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To George Washington from Blue Jacket, November 1796

Philada November 1796.

Blue Jacket a War Chief of the Shawanoe Nation to his great Father of the Fifteen Fires.

Father. Open your ears, and listen to what I shall say.

Father. I speak to you in the language of truth, and request your particular attention. I need not tell you how long I was attached to my late British Father over the Waters of the Ocean, nor how often I fought his battles on the Borders of our great Lake—for my name has been well known to your Nation.

Father. My eyes are now opened—and my heart has felt glad since I have been in friendship with my American Brethren.

Father. I have been long deceived by the falsehoods of McKee and other British Agents who have ever urged myself and my Red Brethren to keep up the War against the fifteen fires—they have often told me not to trust to the Americans, that they only wished to get our lands and then drive us to the immense Waters of the West—that if I would cross the lake with them and go to Quebec I should be one of the first Men of their Nation—but I refused their intreaties.

Father. Long have I been blinded to my own interest and that of my Nation but thank the great Spirit who sent that Bird whose spreading wings embraced our nation and diffused peace throughout our Country.

Father. When I fought for the British—I fought with bravery and sincerity—but since I have found them carrying on a deception among us for many years past, I have been determined to break asunder the chain by which we were held and dissolve the ties of friendship by which we were bound—I have seen my error in holding them so long fast by the hand and since have found a great difference between their friendship and that of my American brethren.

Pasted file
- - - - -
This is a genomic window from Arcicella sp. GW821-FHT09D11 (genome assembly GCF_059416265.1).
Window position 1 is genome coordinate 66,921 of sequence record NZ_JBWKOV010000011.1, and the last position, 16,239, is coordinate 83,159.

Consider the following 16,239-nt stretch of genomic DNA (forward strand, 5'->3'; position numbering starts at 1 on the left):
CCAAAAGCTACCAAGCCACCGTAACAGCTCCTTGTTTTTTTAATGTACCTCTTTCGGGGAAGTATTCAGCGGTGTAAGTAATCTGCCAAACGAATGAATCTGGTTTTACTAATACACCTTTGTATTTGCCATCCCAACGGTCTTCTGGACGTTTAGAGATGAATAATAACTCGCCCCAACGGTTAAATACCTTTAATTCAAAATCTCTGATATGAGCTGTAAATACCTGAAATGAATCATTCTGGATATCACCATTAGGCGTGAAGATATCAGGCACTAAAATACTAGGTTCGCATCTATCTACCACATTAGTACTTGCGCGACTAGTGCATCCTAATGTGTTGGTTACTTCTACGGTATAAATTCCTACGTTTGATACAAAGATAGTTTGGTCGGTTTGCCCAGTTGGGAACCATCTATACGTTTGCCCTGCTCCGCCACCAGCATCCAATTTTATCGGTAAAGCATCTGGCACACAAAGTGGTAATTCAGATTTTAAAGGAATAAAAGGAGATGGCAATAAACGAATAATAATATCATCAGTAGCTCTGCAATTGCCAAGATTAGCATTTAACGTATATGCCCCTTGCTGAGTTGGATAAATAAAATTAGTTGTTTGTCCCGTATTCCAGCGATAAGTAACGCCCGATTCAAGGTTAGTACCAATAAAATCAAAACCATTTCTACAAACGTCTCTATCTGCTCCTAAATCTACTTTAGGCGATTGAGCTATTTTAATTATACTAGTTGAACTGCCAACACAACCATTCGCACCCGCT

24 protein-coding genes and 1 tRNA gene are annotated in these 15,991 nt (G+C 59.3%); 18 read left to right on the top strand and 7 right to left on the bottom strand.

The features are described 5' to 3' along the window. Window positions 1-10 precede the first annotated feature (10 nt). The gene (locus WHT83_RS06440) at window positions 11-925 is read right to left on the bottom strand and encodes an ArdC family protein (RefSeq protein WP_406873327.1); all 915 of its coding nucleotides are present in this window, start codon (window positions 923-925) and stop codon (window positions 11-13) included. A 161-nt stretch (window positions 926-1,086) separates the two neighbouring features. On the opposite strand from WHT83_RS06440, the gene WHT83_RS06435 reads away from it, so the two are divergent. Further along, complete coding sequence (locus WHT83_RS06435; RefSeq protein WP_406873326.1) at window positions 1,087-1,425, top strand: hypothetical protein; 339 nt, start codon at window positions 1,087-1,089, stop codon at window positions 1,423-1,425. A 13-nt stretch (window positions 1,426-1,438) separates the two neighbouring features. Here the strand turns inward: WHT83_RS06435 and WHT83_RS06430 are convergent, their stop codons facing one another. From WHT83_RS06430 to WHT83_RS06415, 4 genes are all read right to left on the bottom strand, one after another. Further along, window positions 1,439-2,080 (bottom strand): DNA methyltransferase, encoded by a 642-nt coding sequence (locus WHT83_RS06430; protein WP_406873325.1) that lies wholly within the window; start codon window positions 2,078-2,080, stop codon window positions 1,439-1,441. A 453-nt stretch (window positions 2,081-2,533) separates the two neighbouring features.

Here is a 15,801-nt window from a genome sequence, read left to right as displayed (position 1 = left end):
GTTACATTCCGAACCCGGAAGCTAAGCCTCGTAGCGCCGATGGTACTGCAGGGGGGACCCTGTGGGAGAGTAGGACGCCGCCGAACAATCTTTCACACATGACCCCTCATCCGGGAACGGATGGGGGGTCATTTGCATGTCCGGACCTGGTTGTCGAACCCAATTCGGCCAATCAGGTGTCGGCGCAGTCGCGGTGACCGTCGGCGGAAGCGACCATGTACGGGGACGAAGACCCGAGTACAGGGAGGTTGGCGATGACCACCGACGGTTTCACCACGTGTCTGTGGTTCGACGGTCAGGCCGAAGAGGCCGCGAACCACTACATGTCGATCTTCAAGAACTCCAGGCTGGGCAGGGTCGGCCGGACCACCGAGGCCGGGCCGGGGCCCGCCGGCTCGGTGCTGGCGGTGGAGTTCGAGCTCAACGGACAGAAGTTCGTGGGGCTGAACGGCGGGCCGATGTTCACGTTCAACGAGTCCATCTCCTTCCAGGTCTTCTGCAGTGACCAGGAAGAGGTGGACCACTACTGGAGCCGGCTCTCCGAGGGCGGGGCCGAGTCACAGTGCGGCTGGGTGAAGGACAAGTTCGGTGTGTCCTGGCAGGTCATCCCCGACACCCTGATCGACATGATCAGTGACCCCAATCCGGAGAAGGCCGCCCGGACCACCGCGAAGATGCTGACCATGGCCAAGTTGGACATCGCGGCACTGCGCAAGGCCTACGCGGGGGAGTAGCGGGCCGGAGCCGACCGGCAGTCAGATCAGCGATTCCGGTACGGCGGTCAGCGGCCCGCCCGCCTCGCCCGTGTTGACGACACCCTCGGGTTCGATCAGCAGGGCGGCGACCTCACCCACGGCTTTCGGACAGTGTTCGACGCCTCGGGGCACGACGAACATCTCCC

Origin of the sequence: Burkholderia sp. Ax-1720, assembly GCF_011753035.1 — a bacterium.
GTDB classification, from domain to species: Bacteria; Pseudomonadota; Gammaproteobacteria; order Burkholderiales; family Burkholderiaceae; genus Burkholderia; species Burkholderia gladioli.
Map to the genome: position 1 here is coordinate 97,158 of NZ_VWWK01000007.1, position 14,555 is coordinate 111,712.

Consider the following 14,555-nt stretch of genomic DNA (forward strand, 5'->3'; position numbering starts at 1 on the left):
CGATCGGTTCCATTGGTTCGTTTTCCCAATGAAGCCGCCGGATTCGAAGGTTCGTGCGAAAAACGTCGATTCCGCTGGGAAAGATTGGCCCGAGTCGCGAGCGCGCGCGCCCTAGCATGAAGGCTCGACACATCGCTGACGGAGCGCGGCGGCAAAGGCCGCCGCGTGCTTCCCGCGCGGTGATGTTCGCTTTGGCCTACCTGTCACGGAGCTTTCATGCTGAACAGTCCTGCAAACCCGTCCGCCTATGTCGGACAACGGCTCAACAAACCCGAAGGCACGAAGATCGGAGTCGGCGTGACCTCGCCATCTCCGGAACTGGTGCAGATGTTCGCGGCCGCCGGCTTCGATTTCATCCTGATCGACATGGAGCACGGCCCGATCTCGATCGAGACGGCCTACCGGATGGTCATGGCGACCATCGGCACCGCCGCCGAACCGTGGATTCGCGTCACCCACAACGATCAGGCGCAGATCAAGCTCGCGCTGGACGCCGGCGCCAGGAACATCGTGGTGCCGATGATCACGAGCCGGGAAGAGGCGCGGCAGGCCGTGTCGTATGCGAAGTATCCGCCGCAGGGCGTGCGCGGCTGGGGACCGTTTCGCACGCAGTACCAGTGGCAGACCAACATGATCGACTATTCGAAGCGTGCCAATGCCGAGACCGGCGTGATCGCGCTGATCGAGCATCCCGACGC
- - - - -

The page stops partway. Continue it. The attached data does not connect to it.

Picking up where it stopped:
Father.

Many years past I received from Sir John Johnston, British Superintendant of Indian affairs—a testimonial of my fidelity and attachment to the British King—this flattered me because I was sincere in their cause—but being so long in the clouds of Darkness and guided by a deception which has ever attended their Councils, I have thrown them off and hope to be placed under the left arm of the United States there to be held as a sincere friend and Brother.

Father.

This testimonial which I beg you to read—I shall cast away and would be glad to receive from the United States a testimonial of my attachment to them—this I hope you will give me.

Father.

It shall be my study as it is my wish to instil into the minds of my young men and warriors the necessity of acting faithfully towards the United States and preserving inviolate the treaty of peace lately concluded between your great Warrior and my red Brethren.

Father.

I take you by the hand and hope you will believe what I have said to be truth.

Father. I have accompanied one of the great Chiefs of our Nation to this City to see you he is now here and a good friend to the Americans.

MHi: Adams Papers.

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